Why does my Adult Dog Bite my Puppy?

Why does my Adult Dog Bite my Puppy?

When faced with their dog suffering from separation anxiety, many people resort to adopting a new puppy to keep the other dog company in order to rectify the problem. Perhaps this was the reason why you adopted a puppy.

What many people don't expect is for the adult dog to reject the new member of the family. This is fairly common, and in fact it is quite likely to happen if you don't know how to correctly carry out the process.

If you're in this situation, or if you're considering getting a new puppy, make sure you read this AnimalWised article and finally work out why does my adult dog bite my puppy, together with tips to prevent this problem.

Introducing a new puppy to an adult dog

To begin with, you need to put yourself into the mindset of your dog: imagine coming home and finding your partner with a stranger, and they tell you "look how handsome and lovely they are! They're going to live with us from now on". Not only that: this stranger is going to sleep in their room, walk around the house, and eat their food. Who wouldn't feel a bit put out?

The first serious error in this situation is the introduction, which was done incorrectly, and it could explain why your dog bites your new puppy. Instead, you should introduce a new companion to your dog little by little, in a neutral area such an off-leash dog park. You should have someone else to help you with this process. If your dog is properly socialized, it will treat the new puppy normally, without tension or jealousy.

Make this a calm and relaxing situation for both dogs: let them get to know each other, sniff each other and play with each other. The more positive the encounter, the better. If the situation is calm and positive, it's a good idea for the four of you to go for a walk and use positive reinforcement for the two dogs to the same extent. If you see tensions arising between your dog and the puppy, get your dog's attention and separate them for a short while.

If you get the chance, it's best for the puppy to stay with another person for a day or two. By doing so you'll be able to encourage the connection between the new puppy and the adult dog gradually.

You can also go to an animal shelter, where you will have the opportunity to introduce your adult dog to several puppies. This way, you?'l be able to find out which ones it gets along best with. Only when you're sure that both dogs get alone can you have them in the same area. Don't bring a new dog into your home if you're not sure that it will live positively with the other one.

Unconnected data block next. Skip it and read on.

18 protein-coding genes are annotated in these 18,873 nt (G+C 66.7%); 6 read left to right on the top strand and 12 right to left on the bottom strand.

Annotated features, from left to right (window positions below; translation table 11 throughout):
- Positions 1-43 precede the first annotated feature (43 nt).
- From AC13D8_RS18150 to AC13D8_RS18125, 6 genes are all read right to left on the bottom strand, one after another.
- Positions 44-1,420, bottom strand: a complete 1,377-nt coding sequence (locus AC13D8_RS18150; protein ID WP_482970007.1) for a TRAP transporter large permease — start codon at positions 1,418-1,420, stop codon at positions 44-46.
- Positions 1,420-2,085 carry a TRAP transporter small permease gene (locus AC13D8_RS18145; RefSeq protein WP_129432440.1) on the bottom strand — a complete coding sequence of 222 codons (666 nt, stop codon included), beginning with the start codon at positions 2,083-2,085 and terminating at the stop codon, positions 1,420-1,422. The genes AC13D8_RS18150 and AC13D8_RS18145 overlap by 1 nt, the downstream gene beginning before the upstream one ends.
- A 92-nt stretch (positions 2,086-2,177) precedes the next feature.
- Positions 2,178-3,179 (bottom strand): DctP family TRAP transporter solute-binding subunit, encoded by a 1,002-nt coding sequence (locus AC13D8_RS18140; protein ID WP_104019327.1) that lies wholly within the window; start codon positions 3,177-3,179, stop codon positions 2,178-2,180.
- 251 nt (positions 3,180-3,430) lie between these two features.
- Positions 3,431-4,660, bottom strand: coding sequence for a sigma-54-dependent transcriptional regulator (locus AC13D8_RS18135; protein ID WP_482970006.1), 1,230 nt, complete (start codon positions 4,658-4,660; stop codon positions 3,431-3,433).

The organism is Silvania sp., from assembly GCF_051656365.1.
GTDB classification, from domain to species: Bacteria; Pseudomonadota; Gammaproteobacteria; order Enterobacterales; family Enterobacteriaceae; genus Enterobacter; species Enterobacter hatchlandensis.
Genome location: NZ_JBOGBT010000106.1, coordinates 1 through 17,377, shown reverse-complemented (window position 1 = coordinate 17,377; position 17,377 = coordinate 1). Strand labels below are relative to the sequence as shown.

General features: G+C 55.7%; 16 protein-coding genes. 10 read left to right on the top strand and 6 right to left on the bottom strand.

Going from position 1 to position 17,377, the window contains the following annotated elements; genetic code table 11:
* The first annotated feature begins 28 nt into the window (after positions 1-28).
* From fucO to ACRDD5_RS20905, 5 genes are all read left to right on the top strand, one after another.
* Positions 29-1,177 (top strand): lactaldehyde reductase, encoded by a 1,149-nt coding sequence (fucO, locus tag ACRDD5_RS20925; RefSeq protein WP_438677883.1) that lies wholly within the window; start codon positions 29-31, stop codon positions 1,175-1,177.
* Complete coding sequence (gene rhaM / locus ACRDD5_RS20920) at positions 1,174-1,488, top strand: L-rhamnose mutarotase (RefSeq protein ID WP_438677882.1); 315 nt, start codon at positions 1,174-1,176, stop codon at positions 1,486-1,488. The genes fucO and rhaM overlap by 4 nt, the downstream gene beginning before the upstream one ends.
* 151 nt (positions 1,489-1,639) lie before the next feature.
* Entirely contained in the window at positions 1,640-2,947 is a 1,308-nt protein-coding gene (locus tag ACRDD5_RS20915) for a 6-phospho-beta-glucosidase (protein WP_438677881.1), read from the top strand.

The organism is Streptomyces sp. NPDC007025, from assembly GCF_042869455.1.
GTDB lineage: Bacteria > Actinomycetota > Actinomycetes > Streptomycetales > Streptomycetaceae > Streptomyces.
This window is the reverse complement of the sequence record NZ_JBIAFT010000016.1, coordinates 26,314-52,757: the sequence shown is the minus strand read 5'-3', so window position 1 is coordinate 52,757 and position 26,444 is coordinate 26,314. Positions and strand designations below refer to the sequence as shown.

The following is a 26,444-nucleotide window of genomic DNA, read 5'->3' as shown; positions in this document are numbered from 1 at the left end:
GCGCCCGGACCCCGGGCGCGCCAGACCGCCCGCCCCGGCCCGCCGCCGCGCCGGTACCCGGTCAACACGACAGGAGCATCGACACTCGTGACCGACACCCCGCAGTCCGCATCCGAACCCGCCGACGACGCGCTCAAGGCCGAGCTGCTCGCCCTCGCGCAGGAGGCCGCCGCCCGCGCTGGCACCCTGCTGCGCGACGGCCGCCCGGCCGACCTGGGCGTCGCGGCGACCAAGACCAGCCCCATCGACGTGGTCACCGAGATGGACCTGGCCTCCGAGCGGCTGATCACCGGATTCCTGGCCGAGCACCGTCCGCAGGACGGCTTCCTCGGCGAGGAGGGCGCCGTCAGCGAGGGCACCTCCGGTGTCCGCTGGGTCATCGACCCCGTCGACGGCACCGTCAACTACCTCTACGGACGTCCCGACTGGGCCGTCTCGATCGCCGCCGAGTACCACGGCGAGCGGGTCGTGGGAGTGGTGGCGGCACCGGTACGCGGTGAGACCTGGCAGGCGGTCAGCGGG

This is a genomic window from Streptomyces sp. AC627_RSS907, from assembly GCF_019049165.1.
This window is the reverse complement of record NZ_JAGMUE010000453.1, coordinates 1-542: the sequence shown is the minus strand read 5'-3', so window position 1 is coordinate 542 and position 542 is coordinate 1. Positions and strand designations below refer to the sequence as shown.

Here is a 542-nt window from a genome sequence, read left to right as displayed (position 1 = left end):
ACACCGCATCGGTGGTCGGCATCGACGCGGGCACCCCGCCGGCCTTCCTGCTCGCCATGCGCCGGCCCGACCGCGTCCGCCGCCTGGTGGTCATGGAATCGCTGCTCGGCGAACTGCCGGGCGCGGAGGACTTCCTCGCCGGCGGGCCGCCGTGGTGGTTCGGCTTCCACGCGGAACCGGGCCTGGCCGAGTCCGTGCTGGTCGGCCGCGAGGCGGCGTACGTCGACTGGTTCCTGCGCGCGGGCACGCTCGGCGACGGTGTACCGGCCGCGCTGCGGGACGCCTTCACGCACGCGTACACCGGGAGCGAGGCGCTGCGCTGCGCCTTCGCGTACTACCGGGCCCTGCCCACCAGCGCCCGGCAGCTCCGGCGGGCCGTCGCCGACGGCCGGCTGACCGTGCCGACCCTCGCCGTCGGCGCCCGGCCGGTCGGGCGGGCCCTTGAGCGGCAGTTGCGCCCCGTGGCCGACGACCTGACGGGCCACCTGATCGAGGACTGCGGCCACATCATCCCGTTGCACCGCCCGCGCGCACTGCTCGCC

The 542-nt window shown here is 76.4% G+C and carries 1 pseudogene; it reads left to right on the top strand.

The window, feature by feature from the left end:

Bringing a new puppy home

Before the puppy arrives, make sure you get organised. The first thing is to respect your first dog's area- not only its bed, but also its toys, bones and food bowl. A very common mistake is to pick up an adult dog's toy so that the two of them can play together. Be careful, because your dog might get angry and react by biting the new puppy. The puppy should have its own space and its own personal belongings.

On moving day, first of all take the two dogs for a walk. When you return, allow your adult dog to enter the house first, off the lead. The puppy should enter last. Without letting it off the lead, slowly show it around your house while keeping an eye on your first dog. If your pet is calm once the puppy has visited all the rooms, let the puppy off the lead.

In the early days, it's possible that your adult dog will growl at and warn your puppy by biting it without applying pressure, showing it what it should or shouldn't do: this is its way of communicating. The puppy is learning to live with someone else. Even though it may scare you, it's very good for the other dog to teach it how.

Adapting to changes

During the first two weeks, you should keep an eye on the dogs' behavior and not leave them alone. Don't change anything in your routine. The first dog shouldn't think that its life has suddenly changed because of the newcomer. The one who needs to adapt to a new situation is the newcomer.

If there's a child at home, you should explain that they can't play with the new puppy all the time. On the contrary, this is the time when you should pay more attention to the older pet. Your dog has been fighting to win your affection all this time; it shouldn't see the "new one" getting it without any effort.

Don't forget to give your adult dog extra love during these days: remember that change is very stressful for dogs. It can be very useful to give it a special toy, such as a Kong.

My dog bites my new puppy: What should I do?

Sometimes, despite your best efforts, fights happen. However, don't be blinded by the shock of seeing your dogs fighting: since you've had a dog for a while now, you will surely have seen it playing with other dogs.

Dogs like to test the water with each other. You'll have seen them with their mouths wide open, as if they are going in for a bite. However, they rarely end up biting for real. Your adult dog will do this with your puppy. It's only a warning, and there's nothing to worry about.

If there is a real fight, you should go to an ethologist or dog trainer for advice on how to redirect the relationship between your adult dog and your new puppy. Just as you would take your child to a psychologist if they need it, you should take your adult dog to a specialist if it has a negative or even dangerous attitude.

Remember that getting a dog is a responsibility. You shouldn't adopt one if you aren't convinced that you will be able to help it with all the problems that may arise during its life, including, of course, veterinary costs.

If you want to read similar articles to Why does my Adult Dog Bite my Puppy?, we recommend you visit our Behavioral problems category.